Just along the road was a small market selling everything. Souvenirs, fruit, bakso, fried vegetable crisps etc. I’ve been in Asia nearly a year and a half and I’ve never tried Durian. They sell it everywhere on the road sides, it’s very common. It has a very distinctive shape – spherical and covered in spikes. And an even more distinctive smell. The smell is so strong that it is banned from many places – generally the metro systems and hotel rooms have signs up (especially in Singapore and Thailand) warning you not to have durians with you! I like the smell – but I’ve never been brave enough to try it as it has a bad reputation. So we bought one.
The fruit has 5 segments, each with 3 seeds. The seeds are covered in a white pulp – this is what you eat. The texture is almost like a large lump of stringy cottage cheese. And the taste is very strong. It’s unlike anything else. Surprisingly I didn’t dislike it. It was ok. I managed to eat a bit. But it’s a very strong flavour. We put the rest of it in a plastic bag, but could smell it for hours afterwards!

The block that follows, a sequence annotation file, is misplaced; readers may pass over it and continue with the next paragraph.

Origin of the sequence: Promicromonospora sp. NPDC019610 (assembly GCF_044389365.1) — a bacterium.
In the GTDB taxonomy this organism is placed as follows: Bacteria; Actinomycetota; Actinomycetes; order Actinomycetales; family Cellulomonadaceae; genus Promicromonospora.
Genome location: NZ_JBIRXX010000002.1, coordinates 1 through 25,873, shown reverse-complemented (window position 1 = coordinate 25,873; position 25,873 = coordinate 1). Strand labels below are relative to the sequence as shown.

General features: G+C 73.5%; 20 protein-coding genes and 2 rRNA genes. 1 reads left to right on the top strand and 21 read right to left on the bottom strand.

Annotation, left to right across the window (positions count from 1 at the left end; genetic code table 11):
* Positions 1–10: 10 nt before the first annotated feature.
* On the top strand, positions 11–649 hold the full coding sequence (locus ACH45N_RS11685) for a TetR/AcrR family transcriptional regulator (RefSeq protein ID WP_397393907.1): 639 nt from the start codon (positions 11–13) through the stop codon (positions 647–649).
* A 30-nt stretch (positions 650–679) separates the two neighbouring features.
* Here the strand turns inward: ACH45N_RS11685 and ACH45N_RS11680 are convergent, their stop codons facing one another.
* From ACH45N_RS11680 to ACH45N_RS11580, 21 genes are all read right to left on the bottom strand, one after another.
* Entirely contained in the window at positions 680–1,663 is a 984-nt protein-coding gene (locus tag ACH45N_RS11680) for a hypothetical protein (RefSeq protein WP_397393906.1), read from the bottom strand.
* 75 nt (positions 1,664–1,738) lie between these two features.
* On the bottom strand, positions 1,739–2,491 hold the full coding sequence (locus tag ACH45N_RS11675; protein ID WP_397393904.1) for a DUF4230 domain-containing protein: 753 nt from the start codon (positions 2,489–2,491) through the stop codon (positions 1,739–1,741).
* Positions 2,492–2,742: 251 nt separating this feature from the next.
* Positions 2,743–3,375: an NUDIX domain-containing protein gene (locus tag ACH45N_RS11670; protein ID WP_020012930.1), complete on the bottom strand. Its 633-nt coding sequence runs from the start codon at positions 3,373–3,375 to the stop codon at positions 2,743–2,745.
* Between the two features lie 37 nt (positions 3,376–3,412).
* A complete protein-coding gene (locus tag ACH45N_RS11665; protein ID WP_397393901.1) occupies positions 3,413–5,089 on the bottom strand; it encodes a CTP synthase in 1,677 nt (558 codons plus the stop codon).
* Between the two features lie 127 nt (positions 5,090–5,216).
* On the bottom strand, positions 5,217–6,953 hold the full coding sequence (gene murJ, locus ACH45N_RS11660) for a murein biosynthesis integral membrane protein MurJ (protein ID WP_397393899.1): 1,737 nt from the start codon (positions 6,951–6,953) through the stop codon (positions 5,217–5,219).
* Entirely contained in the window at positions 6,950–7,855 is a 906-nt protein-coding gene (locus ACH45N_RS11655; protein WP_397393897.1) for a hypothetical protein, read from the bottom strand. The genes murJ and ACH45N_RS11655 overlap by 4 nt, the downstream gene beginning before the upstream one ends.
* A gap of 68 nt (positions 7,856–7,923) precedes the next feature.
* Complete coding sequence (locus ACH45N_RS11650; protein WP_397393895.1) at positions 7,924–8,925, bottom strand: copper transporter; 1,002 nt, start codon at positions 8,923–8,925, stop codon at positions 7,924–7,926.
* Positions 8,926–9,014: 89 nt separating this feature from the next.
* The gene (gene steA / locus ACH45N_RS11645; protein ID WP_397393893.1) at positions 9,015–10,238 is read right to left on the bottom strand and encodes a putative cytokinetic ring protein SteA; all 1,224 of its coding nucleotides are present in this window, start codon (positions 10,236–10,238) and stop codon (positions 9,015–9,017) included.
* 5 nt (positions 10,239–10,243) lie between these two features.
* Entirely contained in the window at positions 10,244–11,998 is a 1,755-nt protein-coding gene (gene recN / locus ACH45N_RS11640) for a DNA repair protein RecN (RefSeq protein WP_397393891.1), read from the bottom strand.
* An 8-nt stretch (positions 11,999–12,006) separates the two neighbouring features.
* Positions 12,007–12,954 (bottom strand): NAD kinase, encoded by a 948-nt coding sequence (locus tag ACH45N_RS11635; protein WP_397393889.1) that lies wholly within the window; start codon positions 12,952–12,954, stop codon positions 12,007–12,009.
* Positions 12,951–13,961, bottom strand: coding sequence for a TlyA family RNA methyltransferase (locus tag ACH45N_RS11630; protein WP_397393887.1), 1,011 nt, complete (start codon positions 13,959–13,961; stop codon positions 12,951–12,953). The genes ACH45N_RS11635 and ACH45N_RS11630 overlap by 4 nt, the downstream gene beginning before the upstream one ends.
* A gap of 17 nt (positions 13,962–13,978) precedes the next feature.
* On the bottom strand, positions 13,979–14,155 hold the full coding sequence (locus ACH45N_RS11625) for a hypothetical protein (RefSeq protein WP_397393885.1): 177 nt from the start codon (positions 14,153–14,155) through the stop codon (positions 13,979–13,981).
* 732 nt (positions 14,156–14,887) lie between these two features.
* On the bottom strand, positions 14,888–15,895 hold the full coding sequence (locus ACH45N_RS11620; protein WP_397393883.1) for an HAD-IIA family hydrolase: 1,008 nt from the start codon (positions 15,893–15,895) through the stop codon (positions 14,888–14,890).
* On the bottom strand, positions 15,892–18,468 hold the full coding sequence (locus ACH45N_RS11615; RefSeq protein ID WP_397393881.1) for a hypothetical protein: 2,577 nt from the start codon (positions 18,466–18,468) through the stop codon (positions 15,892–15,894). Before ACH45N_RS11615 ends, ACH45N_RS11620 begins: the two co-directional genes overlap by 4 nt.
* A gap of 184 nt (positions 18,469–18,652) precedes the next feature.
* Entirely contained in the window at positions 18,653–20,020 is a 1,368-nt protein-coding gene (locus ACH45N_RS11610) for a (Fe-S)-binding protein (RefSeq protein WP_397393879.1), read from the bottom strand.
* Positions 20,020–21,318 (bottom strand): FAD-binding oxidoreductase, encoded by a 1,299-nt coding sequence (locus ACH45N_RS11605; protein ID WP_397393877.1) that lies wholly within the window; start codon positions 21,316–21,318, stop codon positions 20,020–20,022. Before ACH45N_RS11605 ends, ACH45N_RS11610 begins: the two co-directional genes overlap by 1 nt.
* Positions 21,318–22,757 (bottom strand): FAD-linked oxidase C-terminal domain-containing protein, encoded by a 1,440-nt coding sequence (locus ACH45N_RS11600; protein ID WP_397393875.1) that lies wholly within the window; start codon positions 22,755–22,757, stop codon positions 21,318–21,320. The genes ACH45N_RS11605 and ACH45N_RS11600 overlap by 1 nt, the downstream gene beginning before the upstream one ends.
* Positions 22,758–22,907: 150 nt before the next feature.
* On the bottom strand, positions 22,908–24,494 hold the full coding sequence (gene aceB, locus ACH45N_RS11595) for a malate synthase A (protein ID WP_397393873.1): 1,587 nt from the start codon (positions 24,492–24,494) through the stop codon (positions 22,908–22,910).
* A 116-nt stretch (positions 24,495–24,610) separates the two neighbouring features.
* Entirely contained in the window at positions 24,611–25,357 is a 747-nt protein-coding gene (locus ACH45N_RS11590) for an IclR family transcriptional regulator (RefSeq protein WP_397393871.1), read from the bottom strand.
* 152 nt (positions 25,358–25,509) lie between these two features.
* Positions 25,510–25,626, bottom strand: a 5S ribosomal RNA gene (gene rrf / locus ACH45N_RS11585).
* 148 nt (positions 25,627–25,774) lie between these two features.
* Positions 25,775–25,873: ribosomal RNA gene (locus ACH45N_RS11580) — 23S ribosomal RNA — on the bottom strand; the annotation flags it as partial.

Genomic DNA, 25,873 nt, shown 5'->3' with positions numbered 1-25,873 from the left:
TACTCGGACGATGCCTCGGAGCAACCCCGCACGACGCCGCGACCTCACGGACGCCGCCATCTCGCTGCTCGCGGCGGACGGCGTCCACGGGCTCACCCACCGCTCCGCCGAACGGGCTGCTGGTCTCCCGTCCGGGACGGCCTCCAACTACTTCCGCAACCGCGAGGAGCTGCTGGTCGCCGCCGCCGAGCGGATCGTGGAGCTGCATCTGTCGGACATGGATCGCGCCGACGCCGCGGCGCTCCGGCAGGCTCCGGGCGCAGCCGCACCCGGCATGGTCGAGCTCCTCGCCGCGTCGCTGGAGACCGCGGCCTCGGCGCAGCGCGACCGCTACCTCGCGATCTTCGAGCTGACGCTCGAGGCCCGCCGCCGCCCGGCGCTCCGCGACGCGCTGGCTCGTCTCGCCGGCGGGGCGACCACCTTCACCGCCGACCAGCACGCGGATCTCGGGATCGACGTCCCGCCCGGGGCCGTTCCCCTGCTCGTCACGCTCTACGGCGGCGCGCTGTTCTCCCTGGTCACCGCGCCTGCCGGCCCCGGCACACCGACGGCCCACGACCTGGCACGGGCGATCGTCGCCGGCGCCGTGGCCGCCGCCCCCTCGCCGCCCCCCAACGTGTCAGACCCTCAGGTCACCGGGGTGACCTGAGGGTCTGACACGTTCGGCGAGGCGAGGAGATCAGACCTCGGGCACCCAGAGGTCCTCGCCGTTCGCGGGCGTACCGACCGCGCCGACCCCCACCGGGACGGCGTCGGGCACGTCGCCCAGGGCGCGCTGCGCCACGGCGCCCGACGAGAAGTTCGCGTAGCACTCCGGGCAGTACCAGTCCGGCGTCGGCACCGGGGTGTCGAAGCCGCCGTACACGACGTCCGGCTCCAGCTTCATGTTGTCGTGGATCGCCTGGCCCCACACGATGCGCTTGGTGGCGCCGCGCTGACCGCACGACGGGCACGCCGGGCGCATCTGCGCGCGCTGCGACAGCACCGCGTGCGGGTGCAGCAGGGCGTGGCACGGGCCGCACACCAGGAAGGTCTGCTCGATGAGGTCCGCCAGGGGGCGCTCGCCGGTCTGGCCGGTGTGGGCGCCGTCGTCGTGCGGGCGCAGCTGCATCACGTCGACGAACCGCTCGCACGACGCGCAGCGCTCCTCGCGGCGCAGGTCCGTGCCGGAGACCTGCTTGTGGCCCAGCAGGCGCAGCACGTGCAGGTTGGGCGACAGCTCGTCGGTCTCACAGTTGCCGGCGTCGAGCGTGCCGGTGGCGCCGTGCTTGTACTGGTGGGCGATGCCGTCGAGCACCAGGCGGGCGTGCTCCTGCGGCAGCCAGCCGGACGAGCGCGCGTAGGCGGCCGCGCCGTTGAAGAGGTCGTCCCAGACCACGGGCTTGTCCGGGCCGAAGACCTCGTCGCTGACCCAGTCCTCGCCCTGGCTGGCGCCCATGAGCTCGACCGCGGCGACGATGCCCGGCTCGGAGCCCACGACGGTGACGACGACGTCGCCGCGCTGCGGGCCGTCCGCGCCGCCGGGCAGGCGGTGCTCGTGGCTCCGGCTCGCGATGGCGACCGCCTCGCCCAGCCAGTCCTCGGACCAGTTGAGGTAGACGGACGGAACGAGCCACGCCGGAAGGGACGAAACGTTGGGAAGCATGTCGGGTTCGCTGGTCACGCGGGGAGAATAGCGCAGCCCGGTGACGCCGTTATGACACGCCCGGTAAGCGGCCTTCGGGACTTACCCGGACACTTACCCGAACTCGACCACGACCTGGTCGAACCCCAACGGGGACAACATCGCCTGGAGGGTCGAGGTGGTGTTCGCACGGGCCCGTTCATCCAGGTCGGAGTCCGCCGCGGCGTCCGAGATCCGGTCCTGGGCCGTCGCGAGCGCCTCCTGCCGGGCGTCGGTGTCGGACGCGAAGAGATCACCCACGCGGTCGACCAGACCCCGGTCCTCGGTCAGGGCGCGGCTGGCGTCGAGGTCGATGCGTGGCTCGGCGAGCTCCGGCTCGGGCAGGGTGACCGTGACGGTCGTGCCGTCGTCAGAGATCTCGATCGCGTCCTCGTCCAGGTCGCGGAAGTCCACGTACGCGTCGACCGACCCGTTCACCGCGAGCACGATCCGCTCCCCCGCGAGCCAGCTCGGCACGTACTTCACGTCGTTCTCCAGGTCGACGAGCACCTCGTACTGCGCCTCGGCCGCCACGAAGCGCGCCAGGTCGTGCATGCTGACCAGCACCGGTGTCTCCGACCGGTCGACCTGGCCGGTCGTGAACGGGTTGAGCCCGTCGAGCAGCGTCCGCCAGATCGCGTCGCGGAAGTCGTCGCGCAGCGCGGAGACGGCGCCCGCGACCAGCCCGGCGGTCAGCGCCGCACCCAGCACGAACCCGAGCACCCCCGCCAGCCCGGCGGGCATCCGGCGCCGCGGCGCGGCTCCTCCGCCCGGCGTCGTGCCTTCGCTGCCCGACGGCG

It was then quite a long drive up around the Munduk area, past Lake Buyan and Lake Tamblinga. We stopped at a look out point where you can see both lakes – pretty. And drove through the mountains past the terraces of rice fields.
We stopped at a coffee plantation. Not as good as the one I went to in Ubud. The lady showed us some coffee plants, vanilla plants, cocoa, snake fruit, durian, ginger and a couple of other plants used for medicine. But that was it. No tasting at this one!
Then some hot springs. And these hot springs were not really for tourists. They were absolutely full of locals. Playing in the water fully dressed. I was not about to strip down to my bikini with my white skin and join them! So we stayed a few minutes to have a look and feel the 38 degree water.
The last stop of the day was the Brahma Arama Vihara temple. This is a Buddhist temple and is like a mini Borobudur. The entrance was a lovely pond, full of Lilly pads. Up a few levels, was the main temple. A lovely dark grey, stone temple. Covered in mini Buddhas and stupas. It was so pretty. I really liked it!
I was exhausted by the time we got back at 4pm.
After a rest, we went for a spot of shopping and dinner at our usual restaurant! The food was just so good!